Ventura County finds 5 keys to engaging employees

Ventura County finds 5 keys to engaging employees

Image courtesy of Ventura County.

Green Impact recently helped the County of Ventura, Calif., design and launch a new sustainability employee engagement strategy.  The end result is a new sustainability website, video and a web-based engagement tool. While there is much buzz these days about engaging employees, I still find the actual execution of such programs more art than science. Here are five tips to help you get an engagement program launched or to amp up your existing program:

1. Integrate tips for living greener at home as well as work
2. Create a catchy and unique brand and tagline
3. Have a clear call to action
4. Make it personal -- engage senior management as green champions
5. Use video to tell your story

1. Integrate tips for living greener at home as well as work

One key strategic decision was to expand the scope of the engagement program to include actions for both work and home.

"One of the County of Ventura's top priorities is to engage employees at work to reduce energy and waste, but we are also interested in informing employees how to integrate sustainability into their lives at home and in the community," explained Alejandra Tellez, county program administrator.

The website includes specific actions and supporting information for living greener both at work and at home, with special sections on eating sustainably and engaging your kids.

2. Create a catchy and unique brand and tagline

Take the time to create a unique and catchy brand and tagline for the engagement program. It is an opportunity to create a look, feel and message that resonates with employees and begins to build brand awareness of the program.

The team was faced with a familiar challenge: How do they inspire busy employees to feel compelled to take a small action that individually might seem like a drop in the bucket?

With 8,000 employees, small actions collectively can make an impact. Using the tagline "One person. One action. Together," this message was weaved throughout the program in the video, on the website and on T-shirts.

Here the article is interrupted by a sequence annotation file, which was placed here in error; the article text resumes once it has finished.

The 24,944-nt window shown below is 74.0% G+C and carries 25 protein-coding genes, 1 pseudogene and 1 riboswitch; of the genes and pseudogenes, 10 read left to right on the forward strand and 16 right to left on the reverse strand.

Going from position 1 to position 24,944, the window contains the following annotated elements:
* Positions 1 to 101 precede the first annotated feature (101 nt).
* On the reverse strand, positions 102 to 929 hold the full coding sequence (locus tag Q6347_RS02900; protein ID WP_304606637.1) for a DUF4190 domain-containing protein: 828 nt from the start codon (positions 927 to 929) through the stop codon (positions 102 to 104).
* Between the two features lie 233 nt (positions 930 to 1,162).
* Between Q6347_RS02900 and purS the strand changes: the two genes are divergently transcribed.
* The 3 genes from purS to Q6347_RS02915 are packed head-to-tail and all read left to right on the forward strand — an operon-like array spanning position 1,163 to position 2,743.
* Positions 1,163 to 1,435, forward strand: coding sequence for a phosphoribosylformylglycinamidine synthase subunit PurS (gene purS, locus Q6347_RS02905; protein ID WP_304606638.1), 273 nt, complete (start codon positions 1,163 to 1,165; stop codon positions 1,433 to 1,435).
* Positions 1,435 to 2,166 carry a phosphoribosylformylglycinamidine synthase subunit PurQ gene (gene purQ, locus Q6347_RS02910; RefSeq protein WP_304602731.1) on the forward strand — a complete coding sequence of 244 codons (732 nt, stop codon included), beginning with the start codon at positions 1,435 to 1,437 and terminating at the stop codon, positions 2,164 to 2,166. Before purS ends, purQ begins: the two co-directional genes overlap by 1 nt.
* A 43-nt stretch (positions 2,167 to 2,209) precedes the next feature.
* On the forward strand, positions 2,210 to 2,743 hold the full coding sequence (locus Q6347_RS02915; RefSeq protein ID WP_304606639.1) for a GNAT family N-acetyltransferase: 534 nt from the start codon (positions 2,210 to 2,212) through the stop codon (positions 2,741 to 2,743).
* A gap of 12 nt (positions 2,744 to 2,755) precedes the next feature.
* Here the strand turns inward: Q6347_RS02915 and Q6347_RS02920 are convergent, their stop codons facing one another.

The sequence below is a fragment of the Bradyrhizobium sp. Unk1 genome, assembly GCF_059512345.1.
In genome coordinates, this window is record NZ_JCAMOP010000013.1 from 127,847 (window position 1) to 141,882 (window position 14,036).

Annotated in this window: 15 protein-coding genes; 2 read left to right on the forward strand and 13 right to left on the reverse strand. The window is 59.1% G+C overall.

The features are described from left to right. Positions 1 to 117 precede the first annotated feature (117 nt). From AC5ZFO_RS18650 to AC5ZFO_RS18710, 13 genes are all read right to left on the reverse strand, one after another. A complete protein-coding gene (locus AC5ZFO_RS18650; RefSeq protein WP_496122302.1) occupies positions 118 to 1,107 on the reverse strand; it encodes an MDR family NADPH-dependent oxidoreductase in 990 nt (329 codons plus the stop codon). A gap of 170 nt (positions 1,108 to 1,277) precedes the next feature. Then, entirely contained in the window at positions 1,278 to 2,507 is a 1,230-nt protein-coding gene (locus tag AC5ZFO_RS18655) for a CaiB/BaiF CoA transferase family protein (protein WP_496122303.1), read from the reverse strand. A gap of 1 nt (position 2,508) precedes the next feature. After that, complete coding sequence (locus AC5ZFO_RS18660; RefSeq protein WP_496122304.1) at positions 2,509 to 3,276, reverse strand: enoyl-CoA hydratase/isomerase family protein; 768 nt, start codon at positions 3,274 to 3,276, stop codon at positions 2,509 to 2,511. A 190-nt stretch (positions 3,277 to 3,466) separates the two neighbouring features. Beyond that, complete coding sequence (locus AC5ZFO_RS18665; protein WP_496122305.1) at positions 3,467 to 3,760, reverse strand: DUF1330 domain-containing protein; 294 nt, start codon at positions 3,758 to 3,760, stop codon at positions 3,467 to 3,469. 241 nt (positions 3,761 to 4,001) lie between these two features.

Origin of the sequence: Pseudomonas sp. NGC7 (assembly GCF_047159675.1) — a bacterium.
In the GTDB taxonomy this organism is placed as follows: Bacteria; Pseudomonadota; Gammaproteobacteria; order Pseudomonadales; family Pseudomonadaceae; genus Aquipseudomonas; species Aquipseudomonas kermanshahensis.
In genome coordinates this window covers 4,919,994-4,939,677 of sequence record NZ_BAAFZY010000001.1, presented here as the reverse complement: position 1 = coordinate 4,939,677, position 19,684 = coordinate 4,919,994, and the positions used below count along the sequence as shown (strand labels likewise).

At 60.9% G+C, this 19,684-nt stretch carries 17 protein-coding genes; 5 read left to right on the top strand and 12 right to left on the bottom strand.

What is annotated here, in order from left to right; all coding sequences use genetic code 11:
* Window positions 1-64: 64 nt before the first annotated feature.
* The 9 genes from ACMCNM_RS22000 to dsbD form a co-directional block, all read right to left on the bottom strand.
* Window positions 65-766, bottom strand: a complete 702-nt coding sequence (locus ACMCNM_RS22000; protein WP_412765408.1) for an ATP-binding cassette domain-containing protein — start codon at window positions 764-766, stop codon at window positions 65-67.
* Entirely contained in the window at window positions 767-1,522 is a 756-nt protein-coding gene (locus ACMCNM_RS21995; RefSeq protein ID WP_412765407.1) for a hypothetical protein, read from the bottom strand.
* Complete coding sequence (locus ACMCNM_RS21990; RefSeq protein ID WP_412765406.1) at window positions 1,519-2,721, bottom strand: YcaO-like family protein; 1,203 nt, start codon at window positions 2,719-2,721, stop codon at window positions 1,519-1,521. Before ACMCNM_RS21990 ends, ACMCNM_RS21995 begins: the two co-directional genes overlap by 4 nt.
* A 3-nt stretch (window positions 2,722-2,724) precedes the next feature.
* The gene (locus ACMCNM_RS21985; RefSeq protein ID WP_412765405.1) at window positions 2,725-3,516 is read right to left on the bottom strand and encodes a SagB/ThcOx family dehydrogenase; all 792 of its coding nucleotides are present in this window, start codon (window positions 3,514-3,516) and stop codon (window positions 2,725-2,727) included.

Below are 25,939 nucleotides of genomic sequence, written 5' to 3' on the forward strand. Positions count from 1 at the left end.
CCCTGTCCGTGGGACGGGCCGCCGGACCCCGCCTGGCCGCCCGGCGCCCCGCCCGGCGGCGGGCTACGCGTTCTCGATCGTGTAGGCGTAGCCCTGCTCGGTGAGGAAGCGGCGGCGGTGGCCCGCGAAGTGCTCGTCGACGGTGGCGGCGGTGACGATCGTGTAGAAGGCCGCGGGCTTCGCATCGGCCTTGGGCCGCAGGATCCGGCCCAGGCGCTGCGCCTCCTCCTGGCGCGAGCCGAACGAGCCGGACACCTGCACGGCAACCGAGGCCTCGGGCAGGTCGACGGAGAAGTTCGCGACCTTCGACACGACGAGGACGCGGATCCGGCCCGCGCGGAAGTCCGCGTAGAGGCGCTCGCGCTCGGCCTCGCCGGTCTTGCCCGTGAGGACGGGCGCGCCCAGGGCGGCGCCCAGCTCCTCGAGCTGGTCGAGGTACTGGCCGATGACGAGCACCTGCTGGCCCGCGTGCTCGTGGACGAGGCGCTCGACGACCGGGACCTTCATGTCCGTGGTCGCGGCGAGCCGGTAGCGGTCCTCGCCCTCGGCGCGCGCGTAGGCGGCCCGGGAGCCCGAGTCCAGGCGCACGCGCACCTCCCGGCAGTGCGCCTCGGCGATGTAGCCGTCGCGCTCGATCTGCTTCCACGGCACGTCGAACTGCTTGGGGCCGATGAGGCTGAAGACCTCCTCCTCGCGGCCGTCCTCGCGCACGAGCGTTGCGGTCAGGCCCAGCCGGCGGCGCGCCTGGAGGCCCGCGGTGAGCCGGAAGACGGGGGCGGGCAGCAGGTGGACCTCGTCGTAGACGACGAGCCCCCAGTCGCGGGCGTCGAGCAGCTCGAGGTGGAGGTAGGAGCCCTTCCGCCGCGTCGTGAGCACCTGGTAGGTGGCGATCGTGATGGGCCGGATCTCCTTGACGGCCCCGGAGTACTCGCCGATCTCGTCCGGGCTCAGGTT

3. Have a clear call to action

The county was clear it wanted to focus on reducing carbon emissions and waste, but when it came time to identify which actions employees had control over, it was a bit more challenging to clearly identify the most effective call to action. As we engaged key stakeholders, analyzed data and reviewed existing programs, three key priorities emerged:

• Cut vampire energy use
• Increase recycling and reduce waste
• Promote use of the county green fleet with its cleaner, more fuel-efficient vehicles

How does one get these messages out without sounding like a nag? We created a lively video that incorporated the three calls to action and developed an action-oriented website. On the homepage, we have included a rotating "Featured Action" that includes a quick link to more details.

The program also is supported by an engagement tool designed to spark friendly competition by allowing departments to see how their engagement level ranks compared to their peers. The tool also allows green teams to easily organize, create customized posters with the program branding and track results.


4. Make it personal and engage senior management as green champions

We breathed some life into issues that could be seen as mundane by telling personal success stories on both the website and in the video. To add a bit of spice and interest to what might sound like Charlie Brown's teacher saying "whaa-whaa-whaa," we engaged senior leaders for the video from a variety of departments ranging from the fire chief to the sheriff to the county executive officer, as well as his son Charlie.

Green champions such as the fire chief and the sheriff emerged as we identified success stories. We were able to incorporate a touch of humor by engaging the sheriff to remind everyone to "just unplug it." The website also includes a section called "Green Stars" to highlight the personal stories of actual employees.

5. Use video to tell your story

Video is the perfect medium for telling your green story. Part of our strategy for engaging employees with the county was to inform and engage all new employees. The initial concept for the video was to have something to show at new employee orientation. But it also lives on the website homepage and was successfully shown at a board of supervisors meeting to kick off the program.

"Producing a video took more work than we realized, but it was worth it," said Sue Hughes, county deputy executive officer. "The value of engaging a range of stakeholders across different departments was priceless and an unexpected benefit of creating the video. The final product is being used to get the word out across multiple channels: local television, the board of supervisors, new employee orientation and the website."

By engaging the county's most senior management in the video, as well as front-line employees, the video engaged green champions to model green behaviors and initiated the process of creating a recognizable, sustainable brand.

Image courtesy of Ventura County.